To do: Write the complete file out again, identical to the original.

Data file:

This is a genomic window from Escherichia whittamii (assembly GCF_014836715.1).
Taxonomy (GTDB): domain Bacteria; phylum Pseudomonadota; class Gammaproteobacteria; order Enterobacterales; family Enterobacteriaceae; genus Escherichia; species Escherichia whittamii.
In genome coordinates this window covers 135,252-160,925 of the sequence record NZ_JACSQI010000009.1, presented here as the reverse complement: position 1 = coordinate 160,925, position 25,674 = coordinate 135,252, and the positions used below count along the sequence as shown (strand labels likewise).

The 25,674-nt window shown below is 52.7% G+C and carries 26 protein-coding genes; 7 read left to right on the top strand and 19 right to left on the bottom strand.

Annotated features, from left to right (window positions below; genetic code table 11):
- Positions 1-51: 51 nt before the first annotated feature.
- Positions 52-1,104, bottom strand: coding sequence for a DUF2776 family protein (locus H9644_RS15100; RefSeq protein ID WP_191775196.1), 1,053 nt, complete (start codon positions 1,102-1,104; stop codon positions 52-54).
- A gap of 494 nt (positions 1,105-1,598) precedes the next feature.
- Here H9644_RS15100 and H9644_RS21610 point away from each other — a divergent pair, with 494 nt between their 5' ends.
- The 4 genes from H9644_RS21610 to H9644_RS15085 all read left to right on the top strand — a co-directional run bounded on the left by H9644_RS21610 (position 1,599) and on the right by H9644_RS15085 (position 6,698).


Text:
This is a genomic window from Escherichia whittamii (assembly GCF_014836715.1).
Taxonomy (GTDB): domain Bacteria; phylum Pseudomonadota; class Gammaproteobacteria; order Enterobacterales; family Enterobacteriaceae; genus Escherichia; species Escherichia whittamii.
In genome coordinates this window covers 135,252-160,925 of the sequence record NZ_JACSQI010000009.1, presented here as the reverse complement: position 1 = coordinate 160,925, position 25,674 = coordinate 135,252, and the positions used below count along the sequence as shown (strand labels likewise).

The 25,674-nt window shown below is 52.7% G+C and carries 26 protein-coding genes; 7 read left to right on the top strand and 19 right to left on the bottom strand.

Annotated features, from left to right (window positions below; genetic code table 11):
- Positions 1-51: 51 nt before the first annotated feature.
- Positions 52-1,104, bottom strand: coding sequence for a DUF2776 family protein (locus H9644_RS15100; RefSeq protein ID WP_191775196.1), 1,053 nt, complete (start codon positions 1,102-1,104; stop codon positions 52-54).
- A gap of 494 nt (positions 1,105-1,598) precedes the next feature.
- Here H9644_RS15100 and H9644_RS21610 point away from each other — a divergent pair, with 494 nt between their 5' ends.
- The 4 genes from H9644_RS21610 to H9644_RS15085 all read left to right on the top strand — a co-directional run bounded on the left by H9644_RS21610 (position 1,599) and on the right by H9644_RS15085 (position 6,698).